Sweet and Sour are two brothers, separated at birth, in search of the perfect meal and a restaurant serving liquor before 10 a.m.
SOUR: Margaritas and guacamole? In Utah? We’ll be searching forever to find that ideal combination of ambiance; lime and tequila; and mashed avocado — the perfect semblance of Mexico. It’ll be harder than an Idaho congressman in an airport bathroom.
SWEET: Sure it’s difficult, but it will involve a lot of tequila.
SOUR: I’m in.
SWEET: Rating margaritas in Utah can be hard, as our liquor laws require a tiny amount of tequila, which too often results in a margarita that tastes of nothing but corn syrup and cheap sweet and sour.
SOUR: It’s hard to say “sweet and sour” when our column is named SWEET AND SOUR.
Rio Grande is a classic, known for its ambiance and yes, margaritas. SWEET orders the classic margarita ($9) and SOUR gets the Top Shelf ($8).
SWEET: I always figured you as a top.
SOUR: Well, I like to think of myself as versatile, but generally, yes.
The Classic was overly sweet, with a cloying hint of bottled mixer. The Ultimate is better, the smoky Herradura Anejo cuts through the sweetness. The Top Shelf was another good choice, with a pleasantly strong orange flavor.
The guacamole was fresh and chunky, with just a hint of tomatoes and onion. The simple preparation lets the perfectly ripe avocado do the talking on the taste buds.
Next stop: Red Iguana II, where the usual hustle and bustle swept away the breezy atmosphere of Rio Grande. The basic margaritas were very serviceable, less sweet than Rio Grande’s basic. They make a fine accompaniment to Red Iguana’s excellent food, but not enough to make it a margarita-only destination. The pepina cucumber margarita ($6.50) was very refreshing but the thick cucumber puree masked any tequila flavor. SOUR’s Jalapeño margarita was spicy, as advertised, but that’s all it was — a thick and chunky one-note drinkable salsa.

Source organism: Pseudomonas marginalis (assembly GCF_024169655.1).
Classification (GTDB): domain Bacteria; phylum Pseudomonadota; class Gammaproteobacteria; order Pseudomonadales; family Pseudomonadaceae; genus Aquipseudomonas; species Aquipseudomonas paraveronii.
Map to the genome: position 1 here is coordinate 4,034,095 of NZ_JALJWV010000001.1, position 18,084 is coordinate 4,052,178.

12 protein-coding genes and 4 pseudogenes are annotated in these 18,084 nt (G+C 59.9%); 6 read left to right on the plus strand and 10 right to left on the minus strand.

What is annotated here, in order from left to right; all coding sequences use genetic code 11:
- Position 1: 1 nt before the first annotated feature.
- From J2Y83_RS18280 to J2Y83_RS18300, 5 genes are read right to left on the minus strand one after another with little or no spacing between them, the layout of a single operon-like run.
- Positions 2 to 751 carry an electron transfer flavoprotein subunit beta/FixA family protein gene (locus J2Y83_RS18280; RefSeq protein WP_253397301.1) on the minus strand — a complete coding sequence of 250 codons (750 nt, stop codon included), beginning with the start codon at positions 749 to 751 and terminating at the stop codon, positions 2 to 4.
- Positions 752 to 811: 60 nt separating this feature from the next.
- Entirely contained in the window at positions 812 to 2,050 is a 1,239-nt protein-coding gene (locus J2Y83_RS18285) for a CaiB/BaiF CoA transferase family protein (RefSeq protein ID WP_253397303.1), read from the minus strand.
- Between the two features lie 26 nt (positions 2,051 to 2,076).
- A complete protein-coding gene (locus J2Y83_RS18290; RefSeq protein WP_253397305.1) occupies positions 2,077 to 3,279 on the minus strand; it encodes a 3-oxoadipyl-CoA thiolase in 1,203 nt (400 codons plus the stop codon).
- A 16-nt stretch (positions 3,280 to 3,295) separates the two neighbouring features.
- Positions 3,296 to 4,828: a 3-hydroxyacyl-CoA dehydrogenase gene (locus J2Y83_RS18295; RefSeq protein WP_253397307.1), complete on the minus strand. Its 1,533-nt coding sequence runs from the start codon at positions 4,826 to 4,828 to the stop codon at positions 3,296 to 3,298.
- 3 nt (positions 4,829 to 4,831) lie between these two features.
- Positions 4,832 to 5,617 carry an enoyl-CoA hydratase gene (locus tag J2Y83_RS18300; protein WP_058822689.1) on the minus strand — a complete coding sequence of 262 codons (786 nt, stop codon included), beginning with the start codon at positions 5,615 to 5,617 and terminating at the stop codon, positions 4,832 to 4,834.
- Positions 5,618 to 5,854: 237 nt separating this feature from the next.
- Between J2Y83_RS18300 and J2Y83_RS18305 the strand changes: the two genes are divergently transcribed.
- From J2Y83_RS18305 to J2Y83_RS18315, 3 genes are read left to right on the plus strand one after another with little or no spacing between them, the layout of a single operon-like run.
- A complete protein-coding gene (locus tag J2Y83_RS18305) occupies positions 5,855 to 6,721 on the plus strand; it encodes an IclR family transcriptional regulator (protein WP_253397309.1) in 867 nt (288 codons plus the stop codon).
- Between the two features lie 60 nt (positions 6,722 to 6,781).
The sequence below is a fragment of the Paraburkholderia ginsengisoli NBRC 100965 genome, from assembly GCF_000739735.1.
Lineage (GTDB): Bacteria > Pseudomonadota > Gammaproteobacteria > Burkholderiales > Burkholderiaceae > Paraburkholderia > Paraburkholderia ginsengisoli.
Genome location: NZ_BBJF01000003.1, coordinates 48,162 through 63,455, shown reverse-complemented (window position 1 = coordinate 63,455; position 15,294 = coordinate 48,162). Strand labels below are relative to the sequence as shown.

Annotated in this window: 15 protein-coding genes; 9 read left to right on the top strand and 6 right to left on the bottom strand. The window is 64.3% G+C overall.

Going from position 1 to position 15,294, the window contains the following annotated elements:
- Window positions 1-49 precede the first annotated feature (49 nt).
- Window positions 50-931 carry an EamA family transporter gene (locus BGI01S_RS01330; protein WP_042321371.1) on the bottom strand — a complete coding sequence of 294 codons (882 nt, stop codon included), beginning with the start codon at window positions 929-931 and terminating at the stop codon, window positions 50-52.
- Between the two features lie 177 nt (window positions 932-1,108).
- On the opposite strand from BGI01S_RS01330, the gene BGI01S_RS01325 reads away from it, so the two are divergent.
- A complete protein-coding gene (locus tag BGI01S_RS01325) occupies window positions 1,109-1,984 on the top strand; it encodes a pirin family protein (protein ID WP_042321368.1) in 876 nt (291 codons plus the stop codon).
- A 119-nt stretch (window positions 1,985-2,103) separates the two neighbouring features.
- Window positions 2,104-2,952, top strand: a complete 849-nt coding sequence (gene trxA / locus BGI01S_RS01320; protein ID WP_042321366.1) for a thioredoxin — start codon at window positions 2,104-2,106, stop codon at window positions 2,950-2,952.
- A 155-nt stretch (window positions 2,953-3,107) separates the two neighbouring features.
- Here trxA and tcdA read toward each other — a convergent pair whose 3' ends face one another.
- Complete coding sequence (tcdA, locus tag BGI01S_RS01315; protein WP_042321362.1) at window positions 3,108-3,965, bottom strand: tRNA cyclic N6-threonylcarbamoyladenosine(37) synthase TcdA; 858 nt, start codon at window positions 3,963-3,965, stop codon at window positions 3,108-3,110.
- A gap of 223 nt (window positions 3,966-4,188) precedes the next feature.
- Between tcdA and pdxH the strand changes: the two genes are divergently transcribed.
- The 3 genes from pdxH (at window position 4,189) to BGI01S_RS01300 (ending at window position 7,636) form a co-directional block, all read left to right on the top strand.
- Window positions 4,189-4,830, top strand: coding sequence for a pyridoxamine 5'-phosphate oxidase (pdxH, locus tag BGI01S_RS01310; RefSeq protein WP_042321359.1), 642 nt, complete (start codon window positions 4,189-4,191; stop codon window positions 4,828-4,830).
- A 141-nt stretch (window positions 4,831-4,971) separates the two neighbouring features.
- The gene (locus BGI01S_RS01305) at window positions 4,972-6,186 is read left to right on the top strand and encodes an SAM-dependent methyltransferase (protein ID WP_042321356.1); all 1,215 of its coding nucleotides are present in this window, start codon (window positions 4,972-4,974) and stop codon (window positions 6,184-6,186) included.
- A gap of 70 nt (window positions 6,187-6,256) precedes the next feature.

Also disappointing was the guacamole ($9.40) which was, to put it nicely, Costco-esque and an unappealing brown. For a veritable food institution like Red Iguana, it was a major let-down.
We went to Z Tejas on SWEET’s recommendation, who insisted that it was a great place for margaritas, if not food. SOUR was not excited, but his attitude turned quickly when our server, John, appeared.
SOUR: I won’t turn this into a love letter, but this kid is gorgeous and worthy of a trip alone; but we’re not here to talk about the most affable, friendly, lovely man I’ve laid eyes on in a long time.
SWEET: Um … when I said we were writing a column about things we’d like to eat, that wasn’t what I meant.
The basic was a bit too sweet, but the lime was fresh tasting. The Z-top was nice take, simple and very good. The 20th Anniversary was a blended margarita with a beautifully deep color of purple from the Chambord and tequila. The Pepper Melon margarita was a good blend of spice and sweet that didn’t overpower the tequila. The giant watermelon garnish might make one feel like a member of the Royal Court of the Golden Spike Empire.
But the stand-out for both of us was the guacamole: fresh avocado, cotija cheese, cilantro and pepitas, blended table side by John’s shaved, young, muscled arms.
SWEET: It was amazing!
SOUR: It was gorgeous, heavenly … so firm.
SWEET: Are we still talking about the guacamole?
Heading south to Tres Hombres, our attentive server, Alex, brought guacamole, which was OK but had an off-citrus note.
The drink menu is a dizzying array of more than 25 tequilas and margaritas. La Isla, was quite orange-y, but well balanced — like a tequila creamsicle. La Don was well-balanced, the tequila poking out like a man in boxer shorts.
Venturing into the more creative offerings, the Especial de Casa was a bizarrely refreshing blended margarita of avocado and cucumber, even if it could have stood another shot of tequila.
You’ll find Mexican haute cuisine at Frida’s, a pricey, but delicious place in the warehouse district. The avocado and other ingredients in the guacamole were balanced and wonderful. The Fresca Rita, was a good basic margarita, with some nice tequila flavor, but an unfortunate back note of fake margarita mix or Rose’s lime juice. The El Jefe top shelf was better, the tequila cutting the citrus and sweetness of the basic.
The specialty margaritas, such as the Cucumber and Black Pepper or the Grilled Pineapple Jalapeño, were tasty enough, but the large glass allowed the juices and spices to overwhelm any tequila flavor.
SWEET: So there you go. We know that there were a lot of great places we just didn’t have the time to get to.
SOUR: Yeah, once the acid reflux passes we could do a second part.
1. Z Tejas
2. Rio Grande
4. Tres Hombres
5. Red Iguana
1. Tres Hombres
2. Z Tejas
3. Rio Grande
4. Red Iguana